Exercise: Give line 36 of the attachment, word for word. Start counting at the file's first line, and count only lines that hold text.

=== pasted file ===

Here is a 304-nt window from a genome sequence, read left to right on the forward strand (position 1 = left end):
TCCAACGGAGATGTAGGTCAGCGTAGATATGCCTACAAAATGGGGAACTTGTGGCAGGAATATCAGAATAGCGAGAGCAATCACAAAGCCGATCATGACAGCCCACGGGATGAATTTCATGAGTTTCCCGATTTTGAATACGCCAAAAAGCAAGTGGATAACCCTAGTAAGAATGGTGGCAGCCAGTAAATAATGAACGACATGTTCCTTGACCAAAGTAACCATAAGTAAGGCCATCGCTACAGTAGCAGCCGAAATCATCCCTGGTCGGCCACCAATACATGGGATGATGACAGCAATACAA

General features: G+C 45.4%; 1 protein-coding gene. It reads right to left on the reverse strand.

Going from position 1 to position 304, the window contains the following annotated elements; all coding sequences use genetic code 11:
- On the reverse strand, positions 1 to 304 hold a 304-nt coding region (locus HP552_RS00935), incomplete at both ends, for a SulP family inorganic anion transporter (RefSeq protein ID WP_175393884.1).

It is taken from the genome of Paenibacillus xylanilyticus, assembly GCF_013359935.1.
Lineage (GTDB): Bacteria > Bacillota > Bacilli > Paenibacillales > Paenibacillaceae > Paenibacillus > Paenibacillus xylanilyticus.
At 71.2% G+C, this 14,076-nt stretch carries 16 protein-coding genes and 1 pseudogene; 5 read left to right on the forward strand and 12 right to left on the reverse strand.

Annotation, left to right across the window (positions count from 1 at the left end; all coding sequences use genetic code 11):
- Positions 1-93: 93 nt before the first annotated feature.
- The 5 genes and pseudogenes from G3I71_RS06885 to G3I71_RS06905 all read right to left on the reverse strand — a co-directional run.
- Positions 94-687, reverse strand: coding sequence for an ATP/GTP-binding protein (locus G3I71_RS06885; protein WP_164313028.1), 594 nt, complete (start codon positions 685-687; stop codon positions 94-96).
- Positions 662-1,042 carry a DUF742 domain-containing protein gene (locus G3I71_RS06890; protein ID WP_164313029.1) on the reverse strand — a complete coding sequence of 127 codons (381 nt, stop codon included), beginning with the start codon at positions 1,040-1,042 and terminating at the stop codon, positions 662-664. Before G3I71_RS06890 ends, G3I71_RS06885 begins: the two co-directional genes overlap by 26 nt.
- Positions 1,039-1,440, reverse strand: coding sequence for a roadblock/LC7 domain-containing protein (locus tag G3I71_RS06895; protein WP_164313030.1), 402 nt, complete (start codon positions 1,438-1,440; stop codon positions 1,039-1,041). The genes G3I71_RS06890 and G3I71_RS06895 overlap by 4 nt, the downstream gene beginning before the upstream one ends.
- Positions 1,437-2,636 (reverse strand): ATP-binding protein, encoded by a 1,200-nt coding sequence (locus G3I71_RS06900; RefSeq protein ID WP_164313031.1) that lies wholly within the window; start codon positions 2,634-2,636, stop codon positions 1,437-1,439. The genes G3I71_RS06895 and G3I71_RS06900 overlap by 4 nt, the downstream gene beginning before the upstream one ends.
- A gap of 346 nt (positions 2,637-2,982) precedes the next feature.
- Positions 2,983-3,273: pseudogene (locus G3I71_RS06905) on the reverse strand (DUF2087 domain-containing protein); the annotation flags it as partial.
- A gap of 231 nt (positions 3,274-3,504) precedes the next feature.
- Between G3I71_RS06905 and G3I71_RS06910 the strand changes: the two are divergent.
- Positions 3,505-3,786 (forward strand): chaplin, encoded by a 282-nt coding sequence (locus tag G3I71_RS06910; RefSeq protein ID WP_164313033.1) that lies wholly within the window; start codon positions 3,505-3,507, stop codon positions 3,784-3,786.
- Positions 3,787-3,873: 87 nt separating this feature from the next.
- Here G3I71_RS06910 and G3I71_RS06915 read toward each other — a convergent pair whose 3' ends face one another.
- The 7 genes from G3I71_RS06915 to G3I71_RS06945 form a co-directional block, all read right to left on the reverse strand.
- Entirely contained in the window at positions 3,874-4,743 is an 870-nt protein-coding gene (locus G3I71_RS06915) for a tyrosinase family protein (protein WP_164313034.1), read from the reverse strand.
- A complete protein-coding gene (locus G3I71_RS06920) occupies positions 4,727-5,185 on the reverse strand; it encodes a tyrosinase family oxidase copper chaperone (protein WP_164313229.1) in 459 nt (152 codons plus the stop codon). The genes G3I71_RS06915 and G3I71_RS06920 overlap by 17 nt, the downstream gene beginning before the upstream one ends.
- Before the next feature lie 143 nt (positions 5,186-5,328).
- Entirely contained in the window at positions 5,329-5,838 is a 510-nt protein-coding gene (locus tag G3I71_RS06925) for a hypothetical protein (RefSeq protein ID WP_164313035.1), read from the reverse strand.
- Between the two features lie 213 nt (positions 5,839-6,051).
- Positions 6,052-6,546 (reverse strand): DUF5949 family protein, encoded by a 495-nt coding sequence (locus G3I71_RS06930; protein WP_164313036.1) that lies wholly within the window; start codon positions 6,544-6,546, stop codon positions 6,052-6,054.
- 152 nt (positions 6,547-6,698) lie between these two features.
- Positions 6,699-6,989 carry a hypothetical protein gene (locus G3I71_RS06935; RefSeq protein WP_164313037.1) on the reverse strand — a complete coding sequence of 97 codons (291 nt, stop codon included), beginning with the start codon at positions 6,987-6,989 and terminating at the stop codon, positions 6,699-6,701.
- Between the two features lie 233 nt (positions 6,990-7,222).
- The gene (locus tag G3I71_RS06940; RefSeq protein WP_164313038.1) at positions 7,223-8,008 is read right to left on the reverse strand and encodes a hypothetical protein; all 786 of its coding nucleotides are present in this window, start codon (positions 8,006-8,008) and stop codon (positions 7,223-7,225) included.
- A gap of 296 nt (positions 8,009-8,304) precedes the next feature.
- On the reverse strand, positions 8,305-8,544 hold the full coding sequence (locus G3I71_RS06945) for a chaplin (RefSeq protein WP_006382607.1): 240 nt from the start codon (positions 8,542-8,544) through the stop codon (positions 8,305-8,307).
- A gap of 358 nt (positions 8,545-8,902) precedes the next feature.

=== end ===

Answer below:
- A gap of 358 nt (positions 8,545-8,902) precedes the next feature.